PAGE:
Last February, we climbed Mounts Monroe and Washington in New Hampshire. It was about 20 degrees F with very little wind at the summit of Monroe where I had not yet put on her puffy coat.

    Attachment 40859

    An hour later as we were nearing the summit of Washington, the wind picked up and I put my dogs puffy coat on her because she started cowering at my feet as she does when she is uncomfortable. As we descended heading north toward Jefferson, the weather turned harsh enough that I had to put on more layer, mittens, mask and goggles. My dog was not happy even with her coat on until we were in the lee of Mount Clay. In the end we made it down just fine and as soon as we got below treeline she was rolling around on her back letting me know she wanted her coat off again.

    Attachment 40861

    I've never needed to provide any paw protection for my dog in the winter.
    When sleeping overnight, I have a short Z-rest pad she sleeps on. As soon as we start making camp, I put her puffy on her to maintain warmth. And, if it is much below freezing, I pull her in under my quilt to sleep because otherwise she doesn't settle down well and shivers all night long. I would NOT try to winter camp with my dog without the ability to pull her in under my quilt with me to keep her warm. My quilt is a synthetic over-quilt I put over the top of my 20*F bag for winter use. This system has worked for us down to -15*F.
    I'm not lost. I'm exploring.

  7. #7
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    Quote Originally Posted by nsherry61 View Post
    Our dog is 1/2 Viszla and 1/2 lab, so she has a coat that is short and thin, but does have a little bit of undercoat. She is highly active, so she is happiest with nothing on when she is below treeline while we are moving regardless of how cold it is, even below zero on several occasions. We do quite a lot of winter hiking/climbing.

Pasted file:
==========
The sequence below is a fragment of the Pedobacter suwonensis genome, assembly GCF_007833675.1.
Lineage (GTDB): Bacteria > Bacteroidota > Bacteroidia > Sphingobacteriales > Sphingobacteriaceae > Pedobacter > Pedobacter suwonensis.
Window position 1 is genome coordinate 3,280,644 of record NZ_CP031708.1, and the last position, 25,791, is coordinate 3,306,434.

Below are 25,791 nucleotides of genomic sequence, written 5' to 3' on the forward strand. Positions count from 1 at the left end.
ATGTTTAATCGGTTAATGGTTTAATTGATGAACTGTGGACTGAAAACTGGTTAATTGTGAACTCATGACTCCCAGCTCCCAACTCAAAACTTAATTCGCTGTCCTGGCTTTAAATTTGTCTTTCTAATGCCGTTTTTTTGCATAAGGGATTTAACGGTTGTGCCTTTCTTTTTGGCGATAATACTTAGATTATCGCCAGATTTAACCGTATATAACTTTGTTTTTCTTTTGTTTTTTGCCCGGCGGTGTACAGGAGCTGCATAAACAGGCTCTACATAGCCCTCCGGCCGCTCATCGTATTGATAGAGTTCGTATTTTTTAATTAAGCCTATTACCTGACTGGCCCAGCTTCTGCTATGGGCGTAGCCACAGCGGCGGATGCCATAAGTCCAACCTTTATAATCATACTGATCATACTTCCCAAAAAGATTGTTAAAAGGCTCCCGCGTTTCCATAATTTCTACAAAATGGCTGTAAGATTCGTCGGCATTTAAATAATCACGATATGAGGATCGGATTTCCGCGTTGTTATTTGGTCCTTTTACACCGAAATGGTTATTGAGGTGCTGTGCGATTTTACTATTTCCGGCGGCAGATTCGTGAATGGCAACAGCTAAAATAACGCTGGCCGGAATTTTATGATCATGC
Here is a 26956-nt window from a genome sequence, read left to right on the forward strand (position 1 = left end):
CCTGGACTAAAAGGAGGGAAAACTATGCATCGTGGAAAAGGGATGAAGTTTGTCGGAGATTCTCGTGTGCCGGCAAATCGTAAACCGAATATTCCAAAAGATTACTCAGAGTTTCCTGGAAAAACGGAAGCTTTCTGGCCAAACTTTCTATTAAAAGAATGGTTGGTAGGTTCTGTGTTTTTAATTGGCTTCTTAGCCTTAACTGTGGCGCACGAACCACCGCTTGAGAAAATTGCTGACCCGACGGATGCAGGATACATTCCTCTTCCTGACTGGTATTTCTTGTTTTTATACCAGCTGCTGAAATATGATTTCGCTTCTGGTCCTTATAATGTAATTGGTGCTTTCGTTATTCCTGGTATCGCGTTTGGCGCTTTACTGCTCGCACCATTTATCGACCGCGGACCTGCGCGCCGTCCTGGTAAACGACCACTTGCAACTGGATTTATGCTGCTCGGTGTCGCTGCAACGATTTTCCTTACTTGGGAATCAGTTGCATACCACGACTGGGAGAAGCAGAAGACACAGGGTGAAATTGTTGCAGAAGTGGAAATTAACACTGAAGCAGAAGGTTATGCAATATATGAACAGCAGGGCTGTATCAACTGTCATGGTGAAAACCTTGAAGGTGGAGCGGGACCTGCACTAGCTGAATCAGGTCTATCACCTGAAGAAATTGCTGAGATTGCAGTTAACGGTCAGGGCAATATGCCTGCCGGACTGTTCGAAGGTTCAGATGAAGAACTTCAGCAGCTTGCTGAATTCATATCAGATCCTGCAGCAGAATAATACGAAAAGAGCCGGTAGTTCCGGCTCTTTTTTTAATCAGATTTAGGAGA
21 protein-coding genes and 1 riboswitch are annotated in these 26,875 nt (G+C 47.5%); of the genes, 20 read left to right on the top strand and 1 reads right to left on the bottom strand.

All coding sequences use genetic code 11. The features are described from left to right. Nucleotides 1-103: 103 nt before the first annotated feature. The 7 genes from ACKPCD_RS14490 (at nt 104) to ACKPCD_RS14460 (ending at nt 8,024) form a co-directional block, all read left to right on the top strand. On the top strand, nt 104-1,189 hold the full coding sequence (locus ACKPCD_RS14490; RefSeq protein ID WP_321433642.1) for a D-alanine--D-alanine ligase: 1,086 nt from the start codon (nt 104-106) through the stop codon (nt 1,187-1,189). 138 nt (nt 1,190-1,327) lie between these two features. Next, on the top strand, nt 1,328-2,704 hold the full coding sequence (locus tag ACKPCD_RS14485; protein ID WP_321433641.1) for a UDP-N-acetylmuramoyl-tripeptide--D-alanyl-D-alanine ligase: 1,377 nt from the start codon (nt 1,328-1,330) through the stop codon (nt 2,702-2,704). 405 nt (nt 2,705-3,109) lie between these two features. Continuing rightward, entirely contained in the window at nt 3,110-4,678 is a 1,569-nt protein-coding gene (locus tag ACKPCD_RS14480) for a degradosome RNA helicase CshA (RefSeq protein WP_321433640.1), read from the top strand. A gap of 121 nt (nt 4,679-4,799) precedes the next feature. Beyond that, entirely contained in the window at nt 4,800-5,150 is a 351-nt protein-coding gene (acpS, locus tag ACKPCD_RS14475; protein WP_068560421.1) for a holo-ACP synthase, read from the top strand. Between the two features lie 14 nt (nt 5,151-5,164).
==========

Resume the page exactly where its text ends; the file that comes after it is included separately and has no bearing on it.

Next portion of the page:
Last February, we climbed Mounts Monroe and Washington in New Hampshire. It was about 20 degrees F with very little wind at the summit of Monroe where I had not yet put on her puffy coat.

    Attachment 40859

    An hour later as we were nearing the summit of Washington, the wind picked up and I put my dogs puffy coat on her because she started cowering at my feet as she does when she is uncomfortable. As we descended heading north toward Jefferson, the weather turned harsh enough that I had to put on more layer, mittens, mask and goggles. My dog was not happy even with her coat on until we were in the lee of Mount Clay. In the end we made it down just fine and as soon as we got below treeline she was rolling around on her back letting me know she wanted her coat off again.

    Attachment 40861

    I've never needed to provide any paw protection for my dog in the winter.
    When sleeping overnight, I have a short Z-rest pad she sleeps on. As soon as we start making camp, I put her puffy on her to maintain warmth. And, if it is much below freezing, I pull her in under my quilt to sleep because otherwise she doesn't settle down well and shivers all night long. I would NOT try to winter camp with my dog without the ability to pull her in under my quilt with me to keep her warm. My quilt is a synthetic over-quilt I put over the top of my 20*F bag for winter use. This system has worked for us down to -15*F.
    Now how do you sleep with her with a mummy bag and a quilt and a sleeping pad in winter keeping everything together and not have drafts in that cold? My dog is a 105 lb Rhodesian ridgeback and the only way I could see him under my quilt is if my wife and I used the thermarest pad straps. The nice thing is I keep his nails well trimmed so Im getting use to his claws on our pads but not sold yet